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Walking Our Faith: Beauty for ashes

Suzanne Elizabeth Anderson
Walking Our Faith

The 20th anniversary of 9/11 has me thinking about my time in New York City. I had worked on the 98th floor of 2 World Trade Center, but I left the city in 1994.

However, I was there for the garage bombing in 1993. They made us wait in our offices until the firemen reached our floor, and because it was the 98th floor, it was hours before it was our turn to walk down the stairs in a single-file line. I remember the darkness and the gallows humor, and afterward a small group from our office went to the nearest bar and had more than a few drinks.

On Sept. 11, 2001, I was in Baku, Azerbaijan, where I was teaching in an international school. I remember turning on CNN and watching the first plane hit the first of the twin towers.



My initial instinct was to count down from the top of the building to where I imagined the 98th floor would be, above where the plane had entered the building, and realizing that if I were there, there would be no way to escape a second time.

On each subsequent anniversary of 9/11 for the next decade, I watched the news coverage replay and felt the same sickening urge to once again count the floors down from the top and wonder what I would have done if I had been in my office that morning.

Participate in The Longevity Project

The Longevity Project is an annual campaign to help educate readers about what it takes to live a long, fulfilling life in our valley. This year Kevin shares his story of hope and celebration of life with his presentation Cracked, Not Broken as we explore the critical and relevant topic of mental health.



Even as I compose this column, I feel the familiar pit in my stomach.

We understand that what happened on 9/11 was the result of evil men creating a horrific tragedy — not in the name of God but in a blasphemous desecration of God’s holy name.

But what of the innocent lives who were lost on that day? And what of the survivors who suffered trauma of firsthand experience of the loss of a loved one?

The Bible’s Book of Job is the most famous meditation on suffering perhaps ever produced. And while in the end Job has the privilege of speaking to God himself, he never receives an adequate answer for why he was allowed to suffer without explanation or causation.

“Then the Lord answered Job out of the whirlwind: ‘Who is this that darkens counsel by words without knowledge? Gird up your loins like a man, I will question you, and you shall declare to me. ‘Where were you when I laid the foundation of the earth? Tell me, if you have understanding. Who determined its measurements — surely you know! Or who stretched the line upon it? On what were its bases sunk, or who laid its cornerstone when the morning stars sang together and all the heavenly beings shouted for joy?” — Job 38:1-7

Does God’s nonanswer demonstrate a lack of compassion or the limits of our vision of the moment versus God’s infinite historical sight?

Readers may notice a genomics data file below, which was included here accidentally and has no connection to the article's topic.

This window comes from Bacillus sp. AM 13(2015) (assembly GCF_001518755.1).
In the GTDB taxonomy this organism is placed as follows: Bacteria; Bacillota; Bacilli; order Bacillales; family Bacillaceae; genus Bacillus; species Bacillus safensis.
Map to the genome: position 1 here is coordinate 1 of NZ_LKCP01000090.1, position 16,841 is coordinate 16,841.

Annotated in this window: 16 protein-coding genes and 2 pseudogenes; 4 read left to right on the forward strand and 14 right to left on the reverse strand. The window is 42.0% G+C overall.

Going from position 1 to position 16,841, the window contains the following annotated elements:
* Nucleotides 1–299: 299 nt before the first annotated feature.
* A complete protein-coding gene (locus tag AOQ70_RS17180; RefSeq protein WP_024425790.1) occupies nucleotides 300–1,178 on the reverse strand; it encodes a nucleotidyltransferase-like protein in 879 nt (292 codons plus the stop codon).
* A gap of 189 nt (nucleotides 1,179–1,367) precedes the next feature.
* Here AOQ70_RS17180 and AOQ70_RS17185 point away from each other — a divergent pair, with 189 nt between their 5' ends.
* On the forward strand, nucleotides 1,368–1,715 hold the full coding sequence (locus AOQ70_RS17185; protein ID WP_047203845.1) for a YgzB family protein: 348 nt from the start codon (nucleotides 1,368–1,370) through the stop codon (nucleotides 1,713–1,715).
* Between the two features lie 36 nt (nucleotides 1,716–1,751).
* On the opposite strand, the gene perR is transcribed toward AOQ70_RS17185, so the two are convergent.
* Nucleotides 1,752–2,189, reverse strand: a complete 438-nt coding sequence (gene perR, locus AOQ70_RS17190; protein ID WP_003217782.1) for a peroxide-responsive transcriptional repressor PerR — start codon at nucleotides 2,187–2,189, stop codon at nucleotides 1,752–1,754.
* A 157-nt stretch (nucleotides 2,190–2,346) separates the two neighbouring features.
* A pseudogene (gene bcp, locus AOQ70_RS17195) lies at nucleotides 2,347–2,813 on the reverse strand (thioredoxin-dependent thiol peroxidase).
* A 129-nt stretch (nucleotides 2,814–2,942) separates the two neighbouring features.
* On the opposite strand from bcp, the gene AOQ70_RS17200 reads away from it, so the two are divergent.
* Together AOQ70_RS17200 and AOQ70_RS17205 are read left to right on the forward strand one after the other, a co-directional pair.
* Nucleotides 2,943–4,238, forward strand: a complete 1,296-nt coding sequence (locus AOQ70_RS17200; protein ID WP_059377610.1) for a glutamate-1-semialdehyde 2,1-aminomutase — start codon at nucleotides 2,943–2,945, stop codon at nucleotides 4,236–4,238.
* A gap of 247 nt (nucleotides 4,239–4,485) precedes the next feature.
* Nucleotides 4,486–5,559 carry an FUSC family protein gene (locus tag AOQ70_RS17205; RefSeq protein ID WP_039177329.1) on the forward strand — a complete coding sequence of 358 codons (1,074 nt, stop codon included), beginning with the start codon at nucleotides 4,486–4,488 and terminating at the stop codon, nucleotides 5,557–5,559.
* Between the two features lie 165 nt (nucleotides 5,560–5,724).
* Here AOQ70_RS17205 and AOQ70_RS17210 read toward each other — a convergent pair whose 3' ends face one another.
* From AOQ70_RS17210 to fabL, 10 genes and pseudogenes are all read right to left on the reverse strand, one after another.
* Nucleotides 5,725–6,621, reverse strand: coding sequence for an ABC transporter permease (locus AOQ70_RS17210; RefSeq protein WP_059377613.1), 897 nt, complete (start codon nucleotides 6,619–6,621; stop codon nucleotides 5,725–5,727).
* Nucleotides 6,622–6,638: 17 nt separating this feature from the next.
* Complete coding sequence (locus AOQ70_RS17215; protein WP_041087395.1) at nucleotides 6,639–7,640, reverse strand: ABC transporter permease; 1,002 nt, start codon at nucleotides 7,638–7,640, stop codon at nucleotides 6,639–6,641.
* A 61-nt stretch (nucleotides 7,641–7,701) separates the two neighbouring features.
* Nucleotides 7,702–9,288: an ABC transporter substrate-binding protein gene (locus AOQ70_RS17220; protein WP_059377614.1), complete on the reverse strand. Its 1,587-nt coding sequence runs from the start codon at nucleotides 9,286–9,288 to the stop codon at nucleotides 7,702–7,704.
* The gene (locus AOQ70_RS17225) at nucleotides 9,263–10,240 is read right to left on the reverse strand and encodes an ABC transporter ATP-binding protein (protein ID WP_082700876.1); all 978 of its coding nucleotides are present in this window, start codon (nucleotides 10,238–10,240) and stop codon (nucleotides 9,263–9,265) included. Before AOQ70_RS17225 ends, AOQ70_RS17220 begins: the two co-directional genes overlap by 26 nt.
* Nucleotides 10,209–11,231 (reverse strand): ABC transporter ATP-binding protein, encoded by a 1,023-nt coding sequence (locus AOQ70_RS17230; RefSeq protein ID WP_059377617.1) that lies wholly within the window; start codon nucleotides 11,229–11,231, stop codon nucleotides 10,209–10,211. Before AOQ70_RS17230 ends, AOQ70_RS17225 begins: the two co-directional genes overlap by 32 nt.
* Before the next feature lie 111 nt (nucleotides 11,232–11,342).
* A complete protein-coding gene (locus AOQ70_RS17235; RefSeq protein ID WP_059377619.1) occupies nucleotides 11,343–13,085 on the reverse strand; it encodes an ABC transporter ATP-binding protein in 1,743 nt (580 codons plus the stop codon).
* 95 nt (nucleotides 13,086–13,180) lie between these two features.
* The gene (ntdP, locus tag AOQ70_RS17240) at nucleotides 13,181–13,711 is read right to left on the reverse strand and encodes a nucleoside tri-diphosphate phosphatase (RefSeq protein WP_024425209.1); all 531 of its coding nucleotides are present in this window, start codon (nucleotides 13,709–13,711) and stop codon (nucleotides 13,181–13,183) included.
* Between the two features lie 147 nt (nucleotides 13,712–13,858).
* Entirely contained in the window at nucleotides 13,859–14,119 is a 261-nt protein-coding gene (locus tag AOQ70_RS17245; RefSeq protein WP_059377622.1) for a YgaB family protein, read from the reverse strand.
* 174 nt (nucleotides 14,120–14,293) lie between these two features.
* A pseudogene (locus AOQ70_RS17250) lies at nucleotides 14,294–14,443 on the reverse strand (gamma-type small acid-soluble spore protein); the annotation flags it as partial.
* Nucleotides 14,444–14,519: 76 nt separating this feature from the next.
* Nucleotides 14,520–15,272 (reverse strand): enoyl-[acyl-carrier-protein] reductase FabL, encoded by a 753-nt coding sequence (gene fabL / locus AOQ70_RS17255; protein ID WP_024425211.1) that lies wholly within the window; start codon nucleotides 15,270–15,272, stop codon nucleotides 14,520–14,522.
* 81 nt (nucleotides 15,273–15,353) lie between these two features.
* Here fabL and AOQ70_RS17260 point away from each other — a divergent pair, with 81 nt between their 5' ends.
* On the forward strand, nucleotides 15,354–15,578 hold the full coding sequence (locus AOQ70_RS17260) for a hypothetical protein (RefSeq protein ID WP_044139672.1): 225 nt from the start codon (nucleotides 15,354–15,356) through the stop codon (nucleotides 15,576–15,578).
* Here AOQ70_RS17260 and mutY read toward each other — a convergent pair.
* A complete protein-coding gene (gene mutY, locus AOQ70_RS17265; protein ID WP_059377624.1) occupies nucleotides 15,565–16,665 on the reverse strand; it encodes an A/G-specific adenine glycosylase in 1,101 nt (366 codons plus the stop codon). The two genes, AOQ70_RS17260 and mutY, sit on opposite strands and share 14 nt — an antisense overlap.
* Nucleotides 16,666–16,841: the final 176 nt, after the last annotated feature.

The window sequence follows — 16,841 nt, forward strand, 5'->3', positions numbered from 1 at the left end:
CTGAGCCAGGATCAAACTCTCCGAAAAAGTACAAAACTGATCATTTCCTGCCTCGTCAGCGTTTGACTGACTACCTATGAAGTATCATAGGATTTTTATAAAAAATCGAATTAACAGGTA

In the Book of Isaiah, there is a verse that says God will give us beauty for ashes. It is a promise that is perhaps more satisfactory than the philosophical meditations we find in the Book of Job.

“To comfort all who mourn, to console the mourners in Zion — to give them a crown of beauty for ashes, the oil of joy for mourning, and a garment of praise for a spirit of despair. So they will be called oaks of righteousness, the planting of the Lord, that He may be glorified. They will rebuild the ancient ruins; they will restore the places long devastated; they will renew the ruined cities, the desolations of many generations.” — Isaiah 61:2-4

It is not an explanation of our suffering but a promise of hope. That as we rise from the depths of pain we might find meaning or beauty or empathy that will either provide a salve for the wounds we have received or provide us with the wisdom and compassion to share with others when they suffer.

On Wednesday, I watched a documentary of a small group of 9/11 survivors. The first interviews were taken shortly after their experience, and the second interview was done these 20 years later.

They were asked to share what has changed for them. While the deep wounds of 9/11 remained, each person spoke about small and large ways in which the experience had provided hope and purpose in their lives. The expression of their grief inspired the choreography of one man and the desire to embrace a Muslim teacher for his children by another. Whether in small gestures or large, each individual chose to create beauty from ashes.

Is their response perhaps a glimpse into the wisdom of God’s answer to Job? That in the moment of our suffering mere words are not an adequate balm for loss and pain? But the long view, that while the loss might never be regained, something new and precious might be found?

If you go

Darlene Muschette will celebrate 40 years as an ordained pastor Sunday, Sept. 12, at Lord of the Mountains Church, 56 U.S. Highway 6, Dillon. Following 9 a.m. worship, there will be a short vocal recital as a fundraiser for Doctors to the World. Doc PJ will speak during the service. Light refreshments will be served outside.


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